During the French and Indian War Joseph J. McDowell, born 1715 in Ireland and son of the first Joseph of this line, served as a Lieutenant in Captain Robert Rutherford’s Company of Rangers, colloquially known as “Robins Rangers” in the Virginia militia. He is said to have been a member of the return escort for the survivors of Braddock’s Defeat in summer 1755. In 1758 Joseph was still listed as a Lieutenant in the Frederick County militia, but by October 1761 he had attained the rank of Captain.
Joseph J. and his Irish wife Margaret O'Neill had relocated to Virginia after their daughters Sarah, Nancy, and Elizabeth were born in Pennsylvania. After settling in Winchester, Orange County,* Virginia, their first son Hugh was born in 1742. Five more children followed, all born in Winchester: Charles, Hannah, Jane, John, and Joseph. Second son Charles was born 18 October 1743. His headstone would one day read “General Charles McDowell…, who died, as he had lived, a patriot.”** Youngest child Joseph, born 15 February 1756, would become “Quaker Meadows Joe,” the first of the two Josephs often the source of confusion after the Battle of Kings Mountain in 1780.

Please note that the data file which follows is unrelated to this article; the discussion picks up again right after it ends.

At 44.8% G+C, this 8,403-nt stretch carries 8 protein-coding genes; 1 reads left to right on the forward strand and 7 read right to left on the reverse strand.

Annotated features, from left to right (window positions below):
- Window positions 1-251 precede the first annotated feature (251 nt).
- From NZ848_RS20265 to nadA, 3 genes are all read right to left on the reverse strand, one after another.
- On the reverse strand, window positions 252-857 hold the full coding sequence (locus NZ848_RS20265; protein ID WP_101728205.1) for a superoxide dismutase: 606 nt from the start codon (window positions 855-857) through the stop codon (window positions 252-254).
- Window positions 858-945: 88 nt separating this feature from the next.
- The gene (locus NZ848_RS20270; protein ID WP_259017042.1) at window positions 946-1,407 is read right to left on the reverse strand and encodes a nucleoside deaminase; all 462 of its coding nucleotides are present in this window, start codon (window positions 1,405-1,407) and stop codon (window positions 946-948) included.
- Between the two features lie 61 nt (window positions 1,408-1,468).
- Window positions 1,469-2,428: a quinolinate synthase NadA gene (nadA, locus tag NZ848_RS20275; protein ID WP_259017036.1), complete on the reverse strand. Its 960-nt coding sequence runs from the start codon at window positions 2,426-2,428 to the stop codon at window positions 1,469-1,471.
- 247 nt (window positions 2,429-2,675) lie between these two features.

As early as 1738, Joseph J.’s older brother Charles was in Orange County, Virginia, when he was ordered by the county court to assist in a road-clearing project. (At the time, it was common for courts to use road work as a form of taxation.) In 1740 Charles acquired 600 acres within Jost Hite’s grant along Opequon Creek in Orange County. Brother Joseph later bought the tract from Charles, increasing Joseph’s landholdings around Winchester to more than 830 acres.
Older brother Charles and his family continued southward along the Great Wagon Road. Their next destination was Timber Ridge, further down the Shenandoah Valley, which was already settled with McDowells and other kin.
* Frederick County would be created from Orange County in 1743.
**Inscription on Charles McDowell's grave marker at Quaker Meadows Cemetery in Burke County, North Carolina.